While the pay-per-view boxing genre kept floundering, the
World Wrestling Federation continued to establish itself as the leader in the PPV-events
The organization's Jan. 24 Royal Rumble event
generated about 700,000 buys, according to the WWF. The number rivaled -- and, in many
markets, surpassed -- buys for Showtime Event Television's highly anticipated but
somewhat disappointing Jan. 16 Mike Tyson-Francois Botha boxing event.
After a stellar 1998 performance, which lacked competition
from any major PPV-boxing events, the WWF showed that it is a formidable challenger to
boxing's long-standing PPV-event title.
"The Royal Rumble outperformed all of our
buy-rate expectations and, to our surprise, we found that the event outperformed the Tyson
fight in major markets," said Bonnie Werth, president and CEO of Team Services, which
handles the WWF's marketing efforts.
The Tyson-Botha fight generated between 650,000 and 750,000
buys. While it was the most lucrative bout in 18 months, industry observers had expected
it to reach 1 million buys.
Royal Rumble easily beat the 380,000-buy total for its
1997 version, and it continues a string of strong PPV-wrestling performances over the past
13 months -- in particular from the WWF.
Eric Lardy, marketing assistant at Cable One of Fargo,
N.D., reported that the system's buy-rates for Royal Rumble were nearly four
times those for Tyson-Botha.
"The 1999 Royal Rumble is the second-highest
buy total that we've received, WrestleMania XIV being the highest," he
But Marty Youngman, senior product manager for Cox
Communications Inc. in San Diego, said while Royal Rumble beat last year's WrestleMania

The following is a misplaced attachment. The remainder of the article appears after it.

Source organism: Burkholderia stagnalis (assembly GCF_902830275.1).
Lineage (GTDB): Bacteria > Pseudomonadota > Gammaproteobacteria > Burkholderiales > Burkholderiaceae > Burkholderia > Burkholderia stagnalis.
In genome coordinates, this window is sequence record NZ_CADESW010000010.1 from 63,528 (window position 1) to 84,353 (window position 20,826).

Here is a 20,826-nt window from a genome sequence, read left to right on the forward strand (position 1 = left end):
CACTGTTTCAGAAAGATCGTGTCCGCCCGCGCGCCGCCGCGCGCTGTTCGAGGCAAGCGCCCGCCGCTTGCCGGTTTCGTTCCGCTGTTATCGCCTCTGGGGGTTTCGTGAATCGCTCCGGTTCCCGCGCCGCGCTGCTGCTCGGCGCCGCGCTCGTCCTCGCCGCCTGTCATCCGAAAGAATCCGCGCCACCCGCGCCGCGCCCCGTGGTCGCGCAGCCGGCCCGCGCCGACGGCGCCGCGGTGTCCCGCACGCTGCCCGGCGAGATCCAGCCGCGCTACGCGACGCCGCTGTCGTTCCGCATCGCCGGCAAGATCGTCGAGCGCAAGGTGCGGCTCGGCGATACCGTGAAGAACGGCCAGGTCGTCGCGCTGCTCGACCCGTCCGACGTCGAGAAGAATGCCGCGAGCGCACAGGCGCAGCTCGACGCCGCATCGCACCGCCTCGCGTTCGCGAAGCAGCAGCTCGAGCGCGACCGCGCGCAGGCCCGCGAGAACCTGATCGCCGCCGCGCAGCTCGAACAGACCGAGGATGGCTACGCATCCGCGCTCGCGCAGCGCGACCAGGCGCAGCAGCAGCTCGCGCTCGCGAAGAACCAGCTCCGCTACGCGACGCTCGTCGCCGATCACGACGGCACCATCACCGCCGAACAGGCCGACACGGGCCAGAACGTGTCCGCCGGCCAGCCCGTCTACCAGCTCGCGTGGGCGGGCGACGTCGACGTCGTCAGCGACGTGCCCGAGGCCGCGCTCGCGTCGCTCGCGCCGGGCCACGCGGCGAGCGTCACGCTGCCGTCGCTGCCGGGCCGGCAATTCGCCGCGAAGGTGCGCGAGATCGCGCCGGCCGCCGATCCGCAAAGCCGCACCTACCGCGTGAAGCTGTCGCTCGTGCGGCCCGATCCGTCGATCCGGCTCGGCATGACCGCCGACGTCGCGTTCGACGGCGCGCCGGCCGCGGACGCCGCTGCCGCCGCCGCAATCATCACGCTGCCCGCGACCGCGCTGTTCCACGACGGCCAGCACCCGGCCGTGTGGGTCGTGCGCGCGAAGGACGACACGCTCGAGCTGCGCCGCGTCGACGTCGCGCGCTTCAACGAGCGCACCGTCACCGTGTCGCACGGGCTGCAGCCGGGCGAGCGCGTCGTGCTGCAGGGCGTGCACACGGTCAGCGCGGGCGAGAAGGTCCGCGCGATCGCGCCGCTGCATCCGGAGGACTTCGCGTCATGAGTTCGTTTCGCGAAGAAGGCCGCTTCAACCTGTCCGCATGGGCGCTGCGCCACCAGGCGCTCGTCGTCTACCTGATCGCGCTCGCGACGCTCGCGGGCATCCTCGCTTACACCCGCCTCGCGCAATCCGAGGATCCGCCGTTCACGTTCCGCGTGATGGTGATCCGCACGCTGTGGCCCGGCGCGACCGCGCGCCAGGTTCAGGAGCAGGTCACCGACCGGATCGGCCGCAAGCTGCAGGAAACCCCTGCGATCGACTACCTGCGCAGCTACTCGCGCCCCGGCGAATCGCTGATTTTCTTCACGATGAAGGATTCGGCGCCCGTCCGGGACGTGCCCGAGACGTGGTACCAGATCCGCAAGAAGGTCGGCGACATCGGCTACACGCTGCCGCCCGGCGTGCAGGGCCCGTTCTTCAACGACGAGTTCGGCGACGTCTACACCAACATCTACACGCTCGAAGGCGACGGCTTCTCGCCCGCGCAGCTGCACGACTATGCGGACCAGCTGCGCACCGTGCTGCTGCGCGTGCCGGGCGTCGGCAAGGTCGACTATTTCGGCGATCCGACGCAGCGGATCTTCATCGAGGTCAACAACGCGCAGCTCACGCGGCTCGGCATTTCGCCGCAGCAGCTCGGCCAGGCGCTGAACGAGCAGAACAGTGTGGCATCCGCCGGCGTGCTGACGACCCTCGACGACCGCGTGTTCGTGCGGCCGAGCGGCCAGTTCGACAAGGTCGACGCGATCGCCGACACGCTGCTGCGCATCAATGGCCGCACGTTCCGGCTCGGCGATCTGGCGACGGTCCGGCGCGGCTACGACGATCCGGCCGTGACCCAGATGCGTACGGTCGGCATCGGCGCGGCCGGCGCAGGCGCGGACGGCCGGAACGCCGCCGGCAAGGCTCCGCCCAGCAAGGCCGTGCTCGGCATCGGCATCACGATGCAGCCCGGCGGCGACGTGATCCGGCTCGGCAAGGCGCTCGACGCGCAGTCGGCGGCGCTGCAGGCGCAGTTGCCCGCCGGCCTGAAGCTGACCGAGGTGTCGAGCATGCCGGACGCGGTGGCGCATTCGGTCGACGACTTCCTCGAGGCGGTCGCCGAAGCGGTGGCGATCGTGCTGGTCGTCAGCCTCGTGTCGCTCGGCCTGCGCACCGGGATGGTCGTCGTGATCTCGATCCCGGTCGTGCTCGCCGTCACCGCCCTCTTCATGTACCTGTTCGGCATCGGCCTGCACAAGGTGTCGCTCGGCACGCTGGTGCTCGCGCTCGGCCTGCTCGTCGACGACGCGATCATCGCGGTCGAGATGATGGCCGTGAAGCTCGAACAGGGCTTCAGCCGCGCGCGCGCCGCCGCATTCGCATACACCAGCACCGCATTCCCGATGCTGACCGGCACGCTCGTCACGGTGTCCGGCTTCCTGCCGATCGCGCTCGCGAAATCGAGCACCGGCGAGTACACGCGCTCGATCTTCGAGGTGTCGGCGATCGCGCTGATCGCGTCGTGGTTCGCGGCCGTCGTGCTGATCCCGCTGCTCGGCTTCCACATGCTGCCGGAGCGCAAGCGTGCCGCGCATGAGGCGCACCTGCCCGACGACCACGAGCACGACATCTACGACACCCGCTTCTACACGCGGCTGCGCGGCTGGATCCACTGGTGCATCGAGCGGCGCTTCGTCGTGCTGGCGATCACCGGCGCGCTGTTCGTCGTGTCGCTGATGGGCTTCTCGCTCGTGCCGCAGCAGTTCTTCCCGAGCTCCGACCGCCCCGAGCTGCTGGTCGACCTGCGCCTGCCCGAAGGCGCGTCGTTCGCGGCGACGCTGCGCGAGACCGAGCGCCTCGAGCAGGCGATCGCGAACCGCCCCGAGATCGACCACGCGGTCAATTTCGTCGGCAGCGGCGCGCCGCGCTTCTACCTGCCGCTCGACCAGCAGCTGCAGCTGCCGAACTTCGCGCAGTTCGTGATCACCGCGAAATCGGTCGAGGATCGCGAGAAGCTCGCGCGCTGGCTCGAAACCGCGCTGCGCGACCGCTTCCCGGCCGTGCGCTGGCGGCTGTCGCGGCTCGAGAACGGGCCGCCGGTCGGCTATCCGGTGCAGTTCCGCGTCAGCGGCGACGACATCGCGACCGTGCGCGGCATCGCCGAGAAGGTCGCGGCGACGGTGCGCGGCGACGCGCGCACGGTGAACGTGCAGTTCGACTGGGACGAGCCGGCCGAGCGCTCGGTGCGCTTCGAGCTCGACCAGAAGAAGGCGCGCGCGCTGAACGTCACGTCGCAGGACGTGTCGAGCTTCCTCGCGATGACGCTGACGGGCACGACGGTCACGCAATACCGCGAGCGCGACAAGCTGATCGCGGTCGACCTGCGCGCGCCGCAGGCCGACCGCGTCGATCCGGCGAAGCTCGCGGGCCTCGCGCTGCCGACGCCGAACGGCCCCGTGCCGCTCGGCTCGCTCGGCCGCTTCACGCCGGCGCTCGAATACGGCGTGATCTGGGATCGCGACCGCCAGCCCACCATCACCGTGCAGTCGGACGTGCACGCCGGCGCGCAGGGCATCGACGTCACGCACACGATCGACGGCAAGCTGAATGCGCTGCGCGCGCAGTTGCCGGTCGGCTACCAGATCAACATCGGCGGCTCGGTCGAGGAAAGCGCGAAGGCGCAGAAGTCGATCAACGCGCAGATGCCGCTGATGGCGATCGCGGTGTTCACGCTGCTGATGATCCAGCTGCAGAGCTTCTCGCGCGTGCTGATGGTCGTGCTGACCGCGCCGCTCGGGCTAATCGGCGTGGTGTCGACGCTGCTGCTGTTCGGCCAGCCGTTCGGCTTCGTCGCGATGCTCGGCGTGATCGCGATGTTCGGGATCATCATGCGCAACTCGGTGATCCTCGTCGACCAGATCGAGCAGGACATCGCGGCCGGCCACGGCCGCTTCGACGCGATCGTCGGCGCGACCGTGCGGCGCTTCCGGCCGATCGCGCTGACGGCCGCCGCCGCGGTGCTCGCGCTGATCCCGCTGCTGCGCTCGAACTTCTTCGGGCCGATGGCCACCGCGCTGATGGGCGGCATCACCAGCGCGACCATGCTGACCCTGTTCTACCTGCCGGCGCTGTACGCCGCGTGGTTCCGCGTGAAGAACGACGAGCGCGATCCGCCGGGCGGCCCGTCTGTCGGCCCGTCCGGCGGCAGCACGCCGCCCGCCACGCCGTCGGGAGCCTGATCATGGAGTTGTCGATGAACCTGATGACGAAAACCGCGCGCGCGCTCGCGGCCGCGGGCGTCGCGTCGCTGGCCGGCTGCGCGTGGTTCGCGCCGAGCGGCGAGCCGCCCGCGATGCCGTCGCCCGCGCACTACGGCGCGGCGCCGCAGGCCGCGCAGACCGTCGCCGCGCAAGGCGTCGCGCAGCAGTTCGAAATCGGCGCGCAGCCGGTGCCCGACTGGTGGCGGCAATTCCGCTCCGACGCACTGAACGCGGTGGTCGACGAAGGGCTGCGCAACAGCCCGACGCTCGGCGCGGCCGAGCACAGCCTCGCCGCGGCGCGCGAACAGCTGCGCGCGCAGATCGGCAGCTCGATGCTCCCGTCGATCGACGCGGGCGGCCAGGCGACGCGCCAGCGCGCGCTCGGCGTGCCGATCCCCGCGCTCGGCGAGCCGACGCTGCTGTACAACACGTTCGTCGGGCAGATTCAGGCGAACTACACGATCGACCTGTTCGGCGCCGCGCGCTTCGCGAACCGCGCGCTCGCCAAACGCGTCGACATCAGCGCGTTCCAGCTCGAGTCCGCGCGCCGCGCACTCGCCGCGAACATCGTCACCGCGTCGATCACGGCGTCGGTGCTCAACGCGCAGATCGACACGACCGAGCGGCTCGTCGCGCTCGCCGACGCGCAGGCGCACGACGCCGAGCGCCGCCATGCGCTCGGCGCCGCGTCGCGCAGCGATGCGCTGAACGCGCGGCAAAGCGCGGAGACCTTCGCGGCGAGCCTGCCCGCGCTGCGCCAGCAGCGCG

event, which featured Tyson, it did not surpass the system's Tyson-Botha numbers,
although he declined to be more specific.
Werth attributed the event's success to the marketing
commitment from operators, which continued to aggressively push the event despite their
heavy promotional requirements for the Tyson fight.
"The operators actually marketed this event more than
they have in the past," Werth said. "We were constantly reminding them that the
WWF right now is the No. 1 provider in the business, so don't abandon us."
She added that the WWF, through its story lines and
characters, is providing entertaining programming that consumers want to pay for.
"The WWF is providing a strong entertainment value for
the consumer's money," Werth said. "The fans have such a strong affinity
toward the characters that they're willing to buy the monthly events."
Werth would not predict how the WWF's Feb. 14 In
Your House event will perform, although she did say that the story line, featuring WWF
chairman Vince McMahon and popular wrestler "Stone Cold" Steve Austin, will
carry the show. But the event will once again have to battle a major PPV-boxing event.
Unlike the one-week difference between Royal Rumble
and the Tyson fight date, the WWF's Valentine's Day Massacre: In Your
House show will run one day after TVKO's Feb. 13 Oscar De La Hoya-Ike Quartey
Werth added that she expects the WWF's March WrestleMania
event to break all company records and to possibly approach the 1 million-buy mark.